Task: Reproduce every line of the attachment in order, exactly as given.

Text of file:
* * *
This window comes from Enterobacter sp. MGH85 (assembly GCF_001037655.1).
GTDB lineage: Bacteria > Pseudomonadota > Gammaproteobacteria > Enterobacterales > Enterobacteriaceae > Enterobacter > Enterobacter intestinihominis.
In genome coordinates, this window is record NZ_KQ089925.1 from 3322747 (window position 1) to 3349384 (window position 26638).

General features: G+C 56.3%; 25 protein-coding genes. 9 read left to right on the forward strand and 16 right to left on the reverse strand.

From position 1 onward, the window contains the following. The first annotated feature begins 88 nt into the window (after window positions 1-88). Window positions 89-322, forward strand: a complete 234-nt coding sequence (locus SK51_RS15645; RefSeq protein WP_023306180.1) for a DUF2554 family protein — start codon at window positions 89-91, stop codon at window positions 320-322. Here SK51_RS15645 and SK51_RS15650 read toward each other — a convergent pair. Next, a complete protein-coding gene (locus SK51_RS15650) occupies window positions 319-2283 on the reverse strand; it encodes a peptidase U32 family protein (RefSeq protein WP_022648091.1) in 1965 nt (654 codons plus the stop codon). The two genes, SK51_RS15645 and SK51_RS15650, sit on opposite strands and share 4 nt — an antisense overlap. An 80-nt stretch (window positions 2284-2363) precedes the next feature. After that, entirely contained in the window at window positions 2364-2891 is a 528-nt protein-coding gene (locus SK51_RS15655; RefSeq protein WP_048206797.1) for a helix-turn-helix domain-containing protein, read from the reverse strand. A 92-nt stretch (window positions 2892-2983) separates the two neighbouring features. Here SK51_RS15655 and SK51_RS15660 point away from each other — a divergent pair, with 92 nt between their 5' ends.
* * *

This window comes from Enterobacter sp. MGH85 (assembly GCF_001037655.1).
GTDB lineage: Bacteria > Pseudomonadota > Gammaproteobacteria > Enterobacterales > Enterobacteriaceae > Enterobacter > Enterobacter intestinihominis.
In genome coordinates, this window is record NZ_KQ089925.1 from 3322747 (window position 1) to 3349384 (window position 26638).

General features: G+C 56.3%; 25 protein-coding genes. 9 read left to right on the forward strand and 16 right to left on the reverse strand.

From position 1 onward, the window contains the following. The first annotated feature begins 88 nt into the window (after window positions 1-88). Window positions 89-322, forward strand: a complete 234-nt coding sequence (locus SK51_RS15645; RefSeq protein WP_023306180.1) for a DUF2554 family protein — start codon at window positions 89-91, stop codon at window positions 320-322. Here SK51_RS15645 and SK51_RS15650 read toward each other — a convergent pair. Next, a complete protein-coding gene (locus SK51_RS15650) occupies window positions 319-2283 on the reverse strand; it encodes a peptidase U32 family protein (RefSeq protein WP_022648091.1) in 1965 nt (654 codons plus the stop codon). The two genes, SK51_RS15645 and SK51_RS15650, sit on opposite strands and share 4 nt — an antisense overlap. An 80-nt stretch (window positions 2284-2363) precedes the next feature. After that, entirely contained in the window at window positions 2364-2891 is a 528-nt protein-coding gene (locus SK51_RS15655; RefSeq protein WP_048206797.1) for a helix-turn-helix domain-containing protein, read from the reverse strand. A 92-nt stretch (window positions 2892-2983) separates the two neighbouring features. Here SK51_RS15655 and SK51_RS15660 point away from each other — a divergent pair, with 92 nt between their 5' ends.